- 1. Doctor Who
Cecil Edwin Webber was a British television writer and playwright. He is best remembered for his contribution to the creation of the science-fiction series Doctor Who while working as a staff writer for the BBC in the early 1960s.
Although none of Webber's scripts were eventually used in the programme because Rex Tucker, who was Doctor Who's interim producer before Verity Lambert came on board, felt he was not capable of 'writing down' to the level required, he participated in many crucial early development meetings, and co-wrote the first format document for the series with Donald Wilson and Sydney Newman. His draft script for the proposed first episode formed the basis of the broadcast first episode eventually written by Anthony Coburn. Webber received a co-writer's credit on internal BBC documentation for the episode, although not on screen.
Webber submitted a Doctor Who pilot entitled "Nothing at the end of the Lane", suggested in early May 1963 under the programme's developing format guide. The story would feature Biddy and her teachers, Lola and Cliff, who would encounter Biddy's grandfather, "Doctor Who", and his time machine. "Nothing at the end of the Lane" was soon replaced by Webber's The Giants, which would be a four-part serial to be directed by Rex Tucker. The story would feature Lola and Cliff in search of their student, Sue, and meet an old man in the fog. Calling him "Dr. Who", they find out that his home is a time machine disguised as a police telephone box. Unexpectedly, they are shrunken to an eighth of an inch in size. They then go to Cliff's laboratory and are menaced by a microscope lens, spiders, a student's compass, and caterpillars. Cliff manages to communicate with the students, and both return to Dr. Who's time machine.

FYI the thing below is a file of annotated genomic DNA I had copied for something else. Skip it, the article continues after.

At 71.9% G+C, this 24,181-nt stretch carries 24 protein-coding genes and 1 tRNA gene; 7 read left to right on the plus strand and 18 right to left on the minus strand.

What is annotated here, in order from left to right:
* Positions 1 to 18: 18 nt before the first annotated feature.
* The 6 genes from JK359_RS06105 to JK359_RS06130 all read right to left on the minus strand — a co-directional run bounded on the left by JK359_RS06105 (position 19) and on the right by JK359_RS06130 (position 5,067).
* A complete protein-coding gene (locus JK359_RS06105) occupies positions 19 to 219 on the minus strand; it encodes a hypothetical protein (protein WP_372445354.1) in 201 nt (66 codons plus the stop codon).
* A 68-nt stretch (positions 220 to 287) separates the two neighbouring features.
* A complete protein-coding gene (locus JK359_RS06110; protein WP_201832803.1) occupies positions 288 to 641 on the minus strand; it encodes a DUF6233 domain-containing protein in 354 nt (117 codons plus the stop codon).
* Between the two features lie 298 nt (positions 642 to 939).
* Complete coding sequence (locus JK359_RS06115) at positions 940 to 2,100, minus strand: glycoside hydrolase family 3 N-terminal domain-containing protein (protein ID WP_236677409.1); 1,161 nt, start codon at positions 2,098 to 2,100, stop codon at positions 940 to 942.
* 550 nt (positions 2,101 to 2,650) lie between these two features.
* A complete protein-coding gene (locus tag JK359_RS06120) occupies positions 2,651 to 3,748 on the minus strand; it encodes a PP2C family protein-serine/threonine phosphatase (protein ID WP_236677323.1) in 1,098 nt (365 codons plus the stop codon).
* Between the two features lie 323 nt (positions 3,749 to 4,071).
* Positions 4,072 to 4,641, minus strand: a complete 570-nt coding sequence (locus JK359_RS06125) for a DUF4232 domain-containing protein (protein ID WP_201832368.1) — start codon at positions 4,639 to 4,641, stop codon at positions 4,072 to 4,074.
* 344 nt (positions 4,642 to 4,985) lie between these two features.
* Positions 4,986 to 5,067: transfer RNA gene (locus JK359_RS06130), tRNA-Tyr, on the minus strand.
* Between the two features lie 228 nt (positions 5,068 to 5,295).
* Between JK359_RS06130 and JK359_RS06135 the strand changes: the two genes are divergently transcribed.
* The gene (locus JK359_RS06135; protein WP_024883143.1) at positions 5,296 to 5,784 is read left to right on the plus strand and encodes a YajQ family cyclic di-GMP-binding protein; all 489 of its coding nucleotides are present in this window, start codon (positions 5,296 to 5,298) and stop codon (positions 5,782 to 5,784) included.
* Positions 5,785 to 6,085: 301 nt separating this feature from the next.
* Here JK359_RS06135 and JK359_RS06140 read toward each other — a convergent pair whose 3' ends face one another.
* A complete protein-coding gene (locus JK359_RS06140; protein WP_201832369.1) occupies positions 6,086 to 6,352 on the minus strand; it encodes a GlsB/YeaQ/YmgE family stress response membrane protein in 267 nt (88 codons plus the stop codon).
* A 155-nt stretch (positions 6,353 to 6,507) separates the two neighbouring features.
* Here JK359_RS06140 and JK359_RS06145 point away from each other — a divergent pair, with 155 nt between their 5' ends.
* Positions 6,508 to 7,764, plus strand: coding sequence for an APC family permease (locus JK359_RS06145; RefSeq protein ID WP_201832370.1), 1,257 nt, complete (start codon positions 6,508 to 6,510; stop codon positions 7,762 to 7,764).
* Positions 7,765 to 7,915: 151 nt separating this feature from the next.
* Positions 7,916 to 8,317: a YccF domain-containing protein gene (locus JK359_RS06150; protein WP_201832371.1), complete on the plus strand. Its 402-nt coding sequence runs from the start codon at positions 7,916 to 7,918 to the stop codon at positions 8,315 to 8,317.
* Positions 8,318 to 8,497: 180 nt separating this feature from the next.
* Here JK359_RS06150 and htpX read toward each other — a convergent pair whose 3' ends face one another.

In production, the names of the companions changed to Ian, Barbara and Susan, while the Doctor's name, "Dr. Who", would go unused. The Giants was abandoned in June 1963 in favour of An Unearthly Child, because Doctor Who creator Sydney Newman disliked the idea of putting caterpillars and spiders as monsters in the story.